Sunday, April 7, 2013

Guide for Communicators

Tips for Louisiana Citizens During the Legislative Jungle

By Dayne Sherman
Revised Apr. 7, 2013 – 600 words

The legislative session begins on April 8. When I communicate with elected officials, I remind them that Gov. Bobby Jindal has a 38 % approval rate and falling. It’s time to listen to citizens.

Remember, a bill is not dead until it is DEAD, DEAD, DEAD, as the old saying goes. It has to be thrice dead to be done with and gone.

Here are some summaries of important legislation (I will post more later.):

Gov. Jindal’s tax swap proposal

PAR Examines Key Components of the Governor's Tax Reform Plan for Louisiana - 03/21/2013

State Retirement

Retired State Employees Association of Louisiana Legislative Report -

A Step-by-Step Guide on How to Communicate

1.) Write a letter to a newspaper ASAP. Better yet, write a letter to 40 Louisiana papers. Write about 300 words and send to your closest newspapers first. Be sure to give your address and phone number. “Dear Editor…”
2.) Send an email to all representatives and senators. Use your home email address and PC. Cut and paste into the BCC line on your email account. All email addresses can be found here—this needs to be updated for 2013, and I’ll get to it ASAP:

3.) Drop off a handwritten letter to your senator and representative at their district offices. - Go to the bottom of the web page. Click on the question and type in your address.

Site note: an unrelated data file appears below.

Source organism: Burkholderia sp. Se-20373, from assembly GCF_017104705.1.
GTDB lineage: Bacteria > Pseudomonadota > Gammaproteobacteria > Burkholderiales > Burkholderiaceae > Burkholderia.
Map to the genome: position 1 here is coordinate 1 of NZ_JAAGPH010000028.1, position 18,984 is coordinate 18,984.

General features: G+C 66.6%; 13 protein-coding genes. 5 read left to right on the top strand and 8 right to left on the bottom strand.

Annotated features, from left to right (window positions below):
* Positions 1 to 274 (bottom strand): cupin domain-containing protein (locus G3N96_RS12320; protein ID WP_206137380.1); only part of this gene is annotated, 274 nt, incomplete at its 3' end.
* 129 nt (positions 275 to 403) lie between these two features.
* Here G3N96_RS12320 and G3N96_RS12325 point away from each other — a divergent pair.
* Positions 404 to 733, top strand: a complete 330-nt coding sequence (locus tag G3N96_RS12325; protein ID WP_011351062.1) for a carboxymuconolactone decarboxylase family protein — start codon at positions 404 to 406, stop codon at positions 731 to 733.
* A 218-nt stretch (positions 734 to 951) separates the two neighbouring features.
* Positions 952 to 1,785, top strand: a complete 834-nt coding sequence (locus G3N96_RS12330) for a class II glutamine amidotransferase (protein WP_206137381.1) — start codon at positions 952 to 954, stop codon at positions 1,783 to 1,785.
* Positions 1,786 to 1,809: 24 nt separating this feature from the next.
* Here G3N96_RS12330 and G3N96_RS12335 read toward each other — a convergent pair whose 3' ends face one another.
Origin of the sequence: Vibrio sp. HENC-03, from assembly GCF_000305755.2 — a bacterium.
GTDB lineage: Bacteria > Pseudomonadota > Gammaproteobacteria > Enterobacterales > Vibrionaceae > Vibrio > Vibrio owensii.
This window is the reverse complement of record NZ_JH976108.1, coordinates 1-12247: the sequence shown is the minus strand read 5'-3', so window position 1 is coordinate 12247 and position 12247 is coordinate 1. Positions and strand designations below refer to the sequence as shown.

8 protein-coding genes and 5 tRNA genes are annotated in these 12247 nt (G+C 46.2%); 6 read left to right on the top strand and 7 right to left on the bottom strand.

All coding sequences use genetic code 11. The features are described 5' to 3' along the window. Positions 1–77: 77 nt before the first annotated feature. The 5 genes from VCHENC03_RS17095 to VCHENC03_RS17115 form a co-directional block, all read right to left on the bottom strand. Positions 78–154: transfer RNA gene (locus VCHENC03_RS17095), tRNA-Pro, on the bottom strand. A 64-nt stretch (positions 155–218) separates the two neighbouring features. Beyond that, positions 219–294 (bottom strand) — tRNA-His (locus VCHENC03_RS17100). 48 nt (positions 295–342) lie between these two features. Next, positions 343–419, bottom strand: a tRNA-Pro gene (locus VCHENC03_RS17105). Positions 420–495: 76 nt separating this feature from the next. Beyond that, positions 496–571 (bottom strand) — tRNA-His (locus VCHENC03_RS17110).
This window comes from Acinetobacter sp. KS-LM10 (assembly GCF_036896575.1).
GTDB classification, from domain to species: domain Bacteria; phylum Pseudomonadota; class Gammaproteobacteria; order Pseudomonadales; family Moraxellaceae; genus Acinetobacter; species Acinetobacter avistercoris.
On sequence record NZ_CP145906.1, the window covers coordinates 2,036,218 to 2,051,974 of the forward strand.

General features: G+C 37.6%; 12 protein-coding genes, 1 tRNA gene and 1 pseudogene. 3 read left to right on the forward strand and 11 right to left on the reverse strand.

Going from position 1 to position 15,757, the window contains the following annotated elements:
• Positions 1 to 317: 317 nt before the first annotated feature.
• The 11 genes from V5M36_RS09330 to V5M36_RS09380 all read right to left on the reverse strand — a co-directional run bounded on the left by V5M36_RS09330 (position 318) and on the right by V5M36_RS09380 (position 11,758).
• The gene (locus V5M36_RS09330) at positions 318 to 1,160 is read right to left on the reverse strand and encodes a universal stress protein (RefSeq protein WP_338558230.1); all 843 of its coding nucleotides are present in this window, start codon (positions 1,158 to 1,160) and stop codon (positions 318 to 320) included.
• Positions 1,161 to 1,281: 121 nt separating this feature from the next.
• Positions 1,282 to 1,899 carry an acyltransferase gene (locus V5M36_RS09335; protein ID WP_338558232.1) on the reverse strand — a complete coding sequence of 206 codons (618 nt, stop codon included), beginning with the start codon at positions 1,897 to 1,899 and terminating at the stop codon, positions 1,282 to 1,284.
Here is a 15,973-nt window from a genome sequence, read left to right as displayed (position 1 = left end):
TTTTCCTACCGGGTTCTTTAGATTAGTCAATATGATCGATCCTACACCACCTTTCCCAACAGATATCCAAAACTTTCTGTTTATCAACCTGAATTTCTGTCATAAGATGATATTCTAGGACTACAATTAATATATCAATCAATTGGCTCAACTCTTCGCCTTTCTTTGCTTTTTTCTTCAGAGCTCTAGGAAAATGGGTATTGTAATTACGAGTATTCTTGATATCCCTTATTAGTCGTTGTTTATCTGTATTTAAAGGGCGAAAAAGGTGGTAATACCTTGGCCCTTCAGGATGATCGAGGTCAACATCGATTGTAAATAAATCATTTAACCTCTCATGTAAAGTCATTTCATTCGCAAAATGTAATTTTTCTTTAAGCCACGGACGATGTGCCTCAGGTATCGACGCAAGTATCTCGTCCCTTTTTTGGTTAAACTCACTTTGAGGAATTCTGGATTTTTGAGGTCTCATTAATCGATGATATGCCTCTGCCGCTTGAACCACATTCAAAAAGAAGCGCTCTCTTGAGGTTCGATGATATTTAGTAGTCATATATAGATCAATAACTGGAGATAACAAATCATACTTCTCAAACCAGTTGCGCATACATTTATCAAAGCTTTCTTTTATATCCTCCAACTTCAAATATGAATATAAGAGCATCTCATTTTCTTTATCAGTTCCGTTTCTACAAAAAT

4.) Contact your senator and representative, as well as any other legislators that you know personally.

Contact information for Louisiana Senators:

Contact information for Louisiana Representatives (House):

5.) Post an open letter on Facebook and your weblog or personal website. Start a blog and send all legislators the link with an email. You’ll be regarded as an activist, which is good. Get a blog free at Blogger:

6.) Consider joining the Retired State Employees Association - RSEA. It’s important.

7.) If you have some time, go to the Capitol. Send notes to your senator and representative. The sergeant at arms can help, but you need to get the legislators’ seat numbers. Write on the appropriate House/Senate communication slip and give your cell phone number. Say that you want to talk. Be creative with your message.

If you can't go to Baton Rouge, ask to meet the legislator at his or her office. If they can't see you next, tell the assistant your position and set an appointment.

8.) Send this email/post to everyone you know on Facebook and your personal email contact list.

9.) Contact all friends and retired state employees you know and tell them what's at stake.

10.) Download an app. PAR has a Legislative Guide as an iPhone or android app for $2.99. I downloaded it, and it works like a charm. You can contact anyone in the legislature in seconds. Calls, emails, addresses, see member photos.

While you are at it, download the FREE phone app for civic engagement: GPO Guide for the 112th Congress. It works great on my iPhone. All you need to contact all of the U.S. Senators and Reps (You can even get the federal budget) -

You may only have time to do 2 or 3 of the steps above. Every little bit counts. Let’s exercise our rights afforded to us by the First Amendment to the U.S. Constitution. It matters more now than ever.

Dayne Sherman, Writer, Speaker, Scholar
Web & Social Media:
Talk About the South Blog:
Tweet the South - Twitter:
***This message speaks only for the writer, a citizen, not for any present or past employer.***